August 1, 2014

Suspect in Janesville hit and run crash pleads guilty

Sambath Pal

Sambath Pal

An October 1st sentencing date is set for a 24-year-old Park City, Ilinois man accused in the deaths of two Janesville motorcyclists.  Sambath Pal pleaded guilty Thursday in Rock County Court to two counts of hit-and-run involving death, for the April crash on Highway 14 near Harmony Town Hall Road.

 24-year-old Mitchell Vance and 18-year-old Devin Julius were riding with a group of motorcyclists when an SUV crossed the center line, hitting them both.  The criminal complaint says Pal left the scene without stopping. He was eventually arrested after a 911 call to police told investigators where to find him. Police say auto parts found at the scene matched damage to the SUV like puzzle pieces.

Originally,  the judge had entered not guilty pleas when Pal stood mute in court back in May.  Prosecutors say they offered no deal for the change in pleas. Pal could get 50 years in prison.


Judge finds suspect in ‘Slender Man’ stabbing not competent to stand trial

A Waukesha judge ruled today that a 12-year-old girl is not mentally competent to stand trial for stabbing a classmate, in an attempt to please the fictional “Slender Man” horror character.

Circuit Judge Michael Bohren ordered up to a year of mental health treatment for the girl. The case against her will resume once it’s determined that she has gained the mental ability to help with her defense.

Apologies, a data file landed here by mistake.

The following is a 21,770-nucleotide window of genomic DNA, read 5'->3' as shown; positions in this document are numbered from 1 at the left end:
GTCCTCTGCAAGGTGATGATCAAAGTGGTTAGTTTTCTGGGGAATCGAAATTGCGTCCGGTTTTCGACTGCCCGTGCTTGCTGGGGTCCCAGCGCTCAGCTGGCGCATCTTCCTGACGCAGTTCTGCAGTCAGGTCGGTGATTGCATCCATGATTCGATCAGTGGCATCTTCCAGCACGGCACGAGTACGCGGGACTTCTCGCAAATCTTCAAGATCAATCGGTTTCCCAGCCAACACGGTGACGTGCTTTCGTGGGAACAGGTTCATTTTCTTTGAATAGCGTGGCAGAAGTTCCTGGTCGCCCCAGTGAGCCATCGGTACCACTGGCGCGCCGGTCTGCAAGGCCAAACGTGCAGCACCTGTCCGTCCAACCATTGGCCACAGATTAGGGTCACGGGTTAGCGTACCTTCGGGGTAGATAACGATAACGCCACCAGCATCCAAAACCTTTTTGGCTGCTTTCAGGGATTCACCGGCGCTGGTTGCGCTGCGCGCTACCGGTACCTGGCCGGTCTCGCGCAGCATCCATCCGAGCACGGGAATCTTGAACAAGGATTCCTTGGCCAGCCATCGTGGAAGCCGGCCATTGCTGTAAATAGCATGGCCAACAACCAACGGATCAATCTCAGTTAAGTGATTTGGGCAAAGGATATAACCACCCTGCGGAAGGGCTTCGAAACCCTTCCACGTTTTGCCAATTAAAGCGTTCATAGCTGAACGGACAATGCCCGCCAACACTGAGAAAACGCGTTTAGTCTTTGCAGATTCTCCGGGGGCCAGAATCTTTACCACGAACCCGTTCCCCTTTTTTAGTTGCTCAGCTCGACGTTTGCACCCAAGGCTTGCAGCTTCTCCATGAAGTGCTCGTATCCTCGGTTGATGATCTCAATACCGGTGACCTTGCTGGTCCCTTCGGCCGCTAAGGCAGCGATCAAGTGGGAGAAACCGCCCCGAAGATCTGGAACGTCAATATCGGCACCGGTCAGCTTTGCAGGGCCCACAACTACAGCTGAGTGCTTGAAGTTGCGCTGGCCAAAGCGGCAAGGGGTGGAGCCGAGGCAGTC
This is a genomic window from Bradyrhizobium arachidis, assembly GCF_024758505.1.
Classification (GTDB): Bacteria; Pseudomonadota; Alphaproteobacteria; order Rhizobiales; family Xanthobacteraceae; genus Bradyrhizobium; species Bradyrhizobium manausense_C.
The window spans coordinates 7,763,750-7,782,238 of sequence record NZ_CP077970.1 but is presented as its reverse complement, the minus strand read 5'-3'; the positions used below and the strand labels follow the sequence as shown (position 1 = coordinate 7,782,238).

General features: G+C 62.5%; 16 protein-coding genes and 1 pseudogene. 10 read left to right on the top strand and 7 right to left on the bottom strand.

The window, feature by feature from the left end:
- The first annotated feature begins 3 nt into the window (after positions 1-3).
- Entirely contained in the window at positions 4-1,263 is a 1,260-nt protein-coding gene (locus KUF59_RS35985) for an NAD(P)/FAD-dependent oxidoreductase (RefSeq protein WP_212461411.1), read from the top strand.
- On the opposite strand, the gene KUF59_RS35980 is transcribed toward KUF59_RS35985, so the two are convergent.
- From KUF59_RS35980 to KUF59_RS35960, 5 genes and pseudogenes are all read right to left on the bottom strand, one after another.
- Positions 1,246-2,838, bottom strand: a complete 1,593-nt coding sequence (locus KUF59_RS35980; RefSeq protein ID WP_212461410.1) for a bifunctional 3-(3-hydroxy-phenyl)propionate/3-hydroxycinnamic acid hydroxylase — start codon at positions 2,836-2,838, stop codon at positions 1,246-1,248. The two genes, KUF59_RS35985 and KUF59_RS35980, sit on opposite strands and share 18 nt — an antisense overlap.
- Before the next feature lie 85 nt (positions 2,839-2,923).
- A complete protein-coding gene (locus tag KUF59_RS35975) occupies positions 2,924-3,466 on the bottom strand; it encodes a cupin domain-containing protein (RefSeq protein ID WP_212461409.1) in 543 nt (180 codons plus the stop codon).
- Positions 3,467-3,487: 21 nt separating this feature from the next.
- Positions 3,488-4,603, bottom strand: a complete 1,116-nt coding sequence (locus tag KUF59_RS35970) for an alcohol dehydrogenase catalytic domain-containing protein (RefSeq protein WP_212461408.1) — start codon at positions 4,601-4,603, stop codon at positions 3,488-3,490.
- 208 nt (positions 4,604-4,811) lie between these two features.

A defense expert testified Friday that the girl is more worried about angering Slender Man than she is about going to prison, claiming that she can communicate with him telepathically and feared he would hurt her family. The girl also claimed to be able to see and communicate with other fictional characters, including unicorns and a character from the Harry Potter novel series.

The girl is one of two 12-year-olds charged as adults with attempted homicide for allegedly stabbing a 12-year-old classmate 19 times during a sleepover in May. The victim survived the attack and continues to recover at home. WRN is not naming the girls because their attorneys have indicated they plan to ask for the cases to be heard in juvenile court.

Van Hollen wants voter ID law in place by November

Attorney General J.B. Van Hollen